Sunday, November 17, 2013

Even More Peons

It's been a long time without updates, but I finally completed the last of the Foundry peons to populate the pueblo. Not the most exciting figures in the project, but when it comes down to it, a Zorro game will always need loads of these as the rest of the action boils down to Zorro on one side and a handful of villains on the other (more if they are especially incompetent).

Looks like I was a little rusty. Luckily, I documented all the colours used (and mixed) to represent the different textures, so I had something to fall back on. The dark grey seems to have gone a little glossy over time, might have to consider getting a matt varnish for the lot of them.

A little group of just the peons (not including the slightly higher class civilians).

And a groupshot of everything, it became clear my display background isn't big enough anymore...


  1. I'm surprised noone thought of it before, it makes perfect sense. :)

  2. Hi, do you have a painting guide on how you did this? Would like to try it for Walking Dead figs.

    1. Hi Robert,

      Well, first thing is that you have to realise that there are two types of greys: warm greys and cool greys and that you can only use all cool greys or all warm greys if you don't want to spoil the effect. It may not always be evident which is which and you can only know for sure by painting them on a piece of paper and putting them side by side. And even then, there can be so many gradations in warmth that not all cool greys will work perfectly together.

      Mainly, I have found I only use 4 different shades of the dozen or so greys I have and 90% of all the work is done using 2 out of those (a light one and a dark one, mixed together to create lighter and darker shades). So you really only need to find 2 that work well together. The fewer different paints used, the better the effect IMO.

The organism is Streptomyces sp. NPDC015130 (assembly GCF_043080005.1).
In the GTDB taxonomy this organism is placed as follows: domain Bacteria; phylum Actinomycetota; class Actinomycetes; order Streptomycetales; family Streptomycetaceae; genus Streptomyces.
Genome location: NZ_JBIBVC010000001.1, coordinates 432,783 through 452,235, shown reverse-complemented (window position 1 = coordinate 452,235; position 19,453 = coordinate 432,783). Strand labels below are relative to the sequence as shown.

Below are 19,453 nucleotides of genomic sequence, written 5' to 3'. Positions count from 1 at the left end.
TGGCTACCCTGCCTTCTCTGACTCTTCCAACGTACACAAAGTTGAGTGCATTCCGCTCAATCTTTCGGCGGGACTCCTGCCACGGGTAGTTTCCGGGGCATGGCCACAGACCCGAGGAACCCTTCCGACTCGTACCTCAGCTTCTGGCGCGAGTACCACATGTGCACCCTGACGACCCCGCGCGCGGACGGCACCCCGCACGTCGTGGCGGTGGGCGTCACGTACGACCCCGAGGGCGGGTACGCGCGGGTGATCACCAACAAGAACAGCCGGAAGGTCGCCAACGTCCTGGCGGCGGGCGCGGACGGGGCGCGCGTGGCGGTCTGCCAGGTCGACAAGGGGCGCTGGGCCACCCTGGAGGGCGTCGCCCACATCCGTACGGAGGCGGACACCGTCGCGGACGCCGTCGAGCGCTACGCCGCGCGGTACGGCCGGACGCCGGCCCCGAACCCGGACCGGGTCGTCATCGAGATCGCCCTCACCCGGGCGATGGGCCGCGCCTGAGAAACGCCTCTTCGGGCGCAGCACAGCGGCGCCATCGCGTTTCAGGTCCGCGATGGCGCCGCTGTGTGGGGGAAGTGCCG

The dark one I use is vallejo german grey and the light one is a coat d'arms one which I think is called light grey, but I'm not a 100% sure without checking. I also use one of the Foundry arctic grey shades when I do the skin, but don't remember exactly which one (the middle one or the shading one) and in any event, you don't really need it as a similar tone can be obtained when you mix the other two. The advantage offered by the arctic grey is just that your skintone remains consistent throughout, which can be hard when mixing shades (I have some trouble with matching my bases for instance as it's not an "out of the pot" shade).

      I use black for blacklining and truly black items like zorro's clothes, anything else is grey. Even then, only the basecoat is black and then highlighted with the german grey, leaving black only in the deeper folds. I don't use any white anywhere.

      Finally, do not expect this to be faster than colour painting, for the effect to fool the eye, you can't cut corners. You have to paint them as if you were painting in colour, but substitute different grey shades for different colours.

      If you're not exactly sure what shade to use where, look at greysale pictures of the subject you are painting (with zorro it is easy to look for pictures of the TV show) and if none are available, find some nicely painted pictures of the same figures and convert them to greyscale, so you can see what to aim for. I have done this for inspiration on some of these perry figures and while I strayed a bit from it, it did help to give me a basic idea of what would look good.

  3. A very cool project; I always like B&W minis projects. :)